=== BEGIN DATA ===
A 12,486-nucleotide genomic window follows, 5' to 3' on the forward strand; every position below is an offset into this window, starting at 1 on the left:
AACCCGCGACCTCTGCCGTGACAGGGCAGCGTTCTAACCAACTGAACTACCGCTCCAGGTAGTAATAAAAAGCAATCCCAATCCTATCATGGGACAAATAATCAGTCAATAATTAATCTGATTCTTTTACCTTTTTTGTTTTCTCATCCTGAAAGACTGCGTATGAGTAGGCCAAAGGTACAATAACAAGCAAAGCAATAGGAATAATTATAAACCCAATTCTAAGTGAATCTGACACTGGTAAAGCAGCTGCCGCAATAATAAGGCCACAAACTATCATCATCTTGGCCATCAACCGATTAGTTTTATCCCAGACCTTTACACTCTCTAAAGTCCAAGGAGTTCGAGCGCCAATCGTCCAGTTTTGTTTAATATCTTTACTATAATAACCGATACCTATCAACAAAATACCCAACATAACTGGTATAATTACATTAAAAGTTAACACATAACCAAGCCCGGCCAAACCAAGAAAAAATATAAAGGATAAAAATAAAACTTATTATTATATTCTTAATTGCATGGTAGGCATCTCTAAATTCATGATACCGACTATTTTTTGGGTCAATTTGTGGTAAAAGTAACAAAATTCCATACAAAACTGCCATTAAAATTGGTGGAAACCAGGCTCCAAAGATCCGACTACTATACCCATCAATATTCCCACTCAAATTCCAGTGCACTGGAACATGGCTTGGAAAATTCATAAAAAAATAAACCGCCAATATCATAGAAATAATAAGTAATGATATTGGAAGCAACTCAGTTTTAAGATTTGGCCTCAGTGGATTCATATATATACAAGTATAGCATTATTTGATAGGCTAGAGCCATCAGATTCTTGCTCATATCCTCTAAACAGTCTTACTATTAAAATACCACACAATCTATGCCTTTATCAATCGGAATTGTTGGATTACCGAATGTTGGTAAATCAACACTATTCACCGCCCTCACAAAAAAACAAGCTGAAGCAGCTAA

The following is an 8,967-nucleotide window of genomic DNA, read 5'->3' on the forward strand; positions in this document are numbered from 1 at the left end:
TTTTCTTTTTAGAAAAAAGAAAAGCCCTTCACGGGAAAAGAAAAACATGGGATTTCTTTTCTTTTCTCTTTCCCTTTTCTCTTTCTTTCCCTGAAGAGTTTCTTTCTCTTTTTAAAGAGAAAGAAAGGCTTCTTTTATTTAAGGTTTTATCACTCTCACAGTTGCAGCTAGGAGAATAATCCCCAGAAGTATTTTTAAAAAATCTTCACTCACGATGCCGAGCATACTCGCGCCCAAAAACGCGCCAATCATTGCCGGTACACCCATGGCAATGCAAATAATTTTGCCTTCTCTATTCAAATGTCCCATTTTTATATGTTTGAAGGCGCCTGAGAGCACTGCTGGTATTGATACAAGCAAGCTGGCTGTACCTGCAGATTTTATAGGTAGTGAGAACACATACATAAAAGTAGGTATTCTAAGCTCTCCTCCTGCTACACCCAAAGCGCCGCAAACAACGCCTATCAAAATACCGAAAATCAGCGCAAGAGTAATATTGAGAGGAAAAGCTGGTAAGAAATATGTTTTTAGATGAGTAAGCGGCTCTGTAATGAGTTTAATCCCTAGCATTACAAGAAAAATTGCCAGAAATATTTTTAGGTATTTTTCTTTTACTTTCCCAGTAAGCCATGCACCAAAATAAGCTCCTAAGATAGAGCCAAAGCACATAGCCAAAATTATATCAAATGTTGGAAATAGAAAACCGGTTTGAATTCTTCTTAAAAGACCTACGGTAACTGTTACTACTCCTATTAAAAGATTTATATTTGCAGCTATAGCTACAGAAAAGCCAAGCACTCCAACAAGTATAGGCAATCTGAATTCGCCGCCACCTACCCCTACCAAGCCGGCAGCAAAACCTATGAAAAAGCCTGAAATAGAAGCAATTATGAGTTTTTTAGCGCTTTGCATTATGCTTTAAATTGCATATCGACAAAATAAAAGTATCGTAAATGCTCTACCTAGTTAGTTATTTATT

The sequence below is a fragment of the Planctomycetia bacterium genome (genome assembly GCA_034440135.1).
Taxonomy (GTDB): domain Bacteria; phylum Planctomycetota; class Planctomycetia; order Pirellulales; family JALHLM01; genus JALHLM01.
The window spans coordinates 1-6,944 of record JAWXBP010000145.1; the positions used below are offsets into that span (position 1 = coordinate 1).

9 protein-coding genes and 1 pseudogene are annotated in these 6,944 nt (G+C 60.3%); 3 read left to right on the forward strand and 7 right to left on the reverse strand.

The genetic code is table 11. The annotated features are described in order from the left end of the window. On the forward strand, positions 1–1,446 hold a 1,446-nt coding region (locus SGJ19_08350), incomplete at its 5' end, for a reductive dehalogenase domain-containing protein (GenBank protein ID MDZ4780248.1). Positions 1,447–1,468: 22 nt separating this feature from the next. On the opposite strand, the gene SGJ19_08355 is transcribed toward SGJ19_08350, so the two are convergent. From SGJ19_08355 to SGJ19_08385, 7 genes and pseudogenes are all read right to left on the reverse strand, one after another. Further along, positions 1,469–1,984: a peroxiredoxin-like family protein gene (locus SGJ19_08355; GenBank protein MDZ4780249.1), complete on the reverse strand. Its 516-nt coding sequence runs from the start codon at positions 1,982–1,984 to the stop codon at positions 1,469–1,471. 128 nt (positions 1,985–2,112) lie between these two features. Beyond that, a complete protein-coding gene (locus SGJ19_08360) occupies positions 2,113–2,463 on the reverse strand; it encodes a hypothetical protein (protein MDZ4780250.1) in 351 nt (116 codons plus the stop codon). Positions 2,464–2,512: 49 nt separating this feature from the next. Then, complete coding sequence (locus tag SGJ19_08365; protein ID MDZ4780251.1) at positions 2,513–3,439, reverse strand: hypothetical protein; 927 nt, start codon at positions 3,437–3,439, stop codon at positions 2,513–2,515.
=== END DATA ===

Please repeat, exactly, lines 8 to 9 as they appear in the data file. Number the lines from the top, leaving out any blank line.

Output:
9 protein-coding genes and 1 pseudogene are annotated in these 6,944 nt (G+C 60.3%); 3 read left to right on the forward strand and 7 right to left on the reverse strand.

The genetic code is table 11. The annotated features are described in order from the left end of the window. On the forward strand, positions 1–1,446 hold a 1,446-nt coding region (locus SGJ19_08350), incomplete at its 5' end, for a reductive dehalogenase domain-containing protein (GenBank protein ID MDZ4780248.1). Positions 1,447–1,468: 22 nt separating this feature from the next. On the opposite strand, the gene SGJ19_08355 is transcribed toward SGJ19_08350, so the two are convergent. From SGJ19_08355 to SGJ19_08385, 7 genes and pseudogenes are all read right to left on the reverse strand, one after another. Further along, positions 1,469–1,984: a peroxiredoxin-like family protein gene (locus SGJ19_08355; GenBank protein MDZ4780249.1), complete on the reverse strand. Its 516-nt coding sequence runs from the start codon at positions 1,982–1,984 to the stop codon at positions 1,469–1,471. 128 nt (positions 1,985–2,112) lie between these two features. Beyond that, a complete protein-coding gene (locus SGJ19_08360) occupies positions 2,113–2,463 on the reverse strand; it encodes a hypothetical protein (protein MDZ4780250.1) in 351 nt (116 codons plus the stop codon). Positions 2,464–2,512: 49 nt separating this feature from the next. Then, complete coding sequence (locus tag SGJ19_08365; protein ID MDZ4780251.1) at positions 2,513–3,439, reverse strand: hypothetical protein; 927 nt, start codon at positions 3,437–3,439, stop codon at positions 2,513–2,515.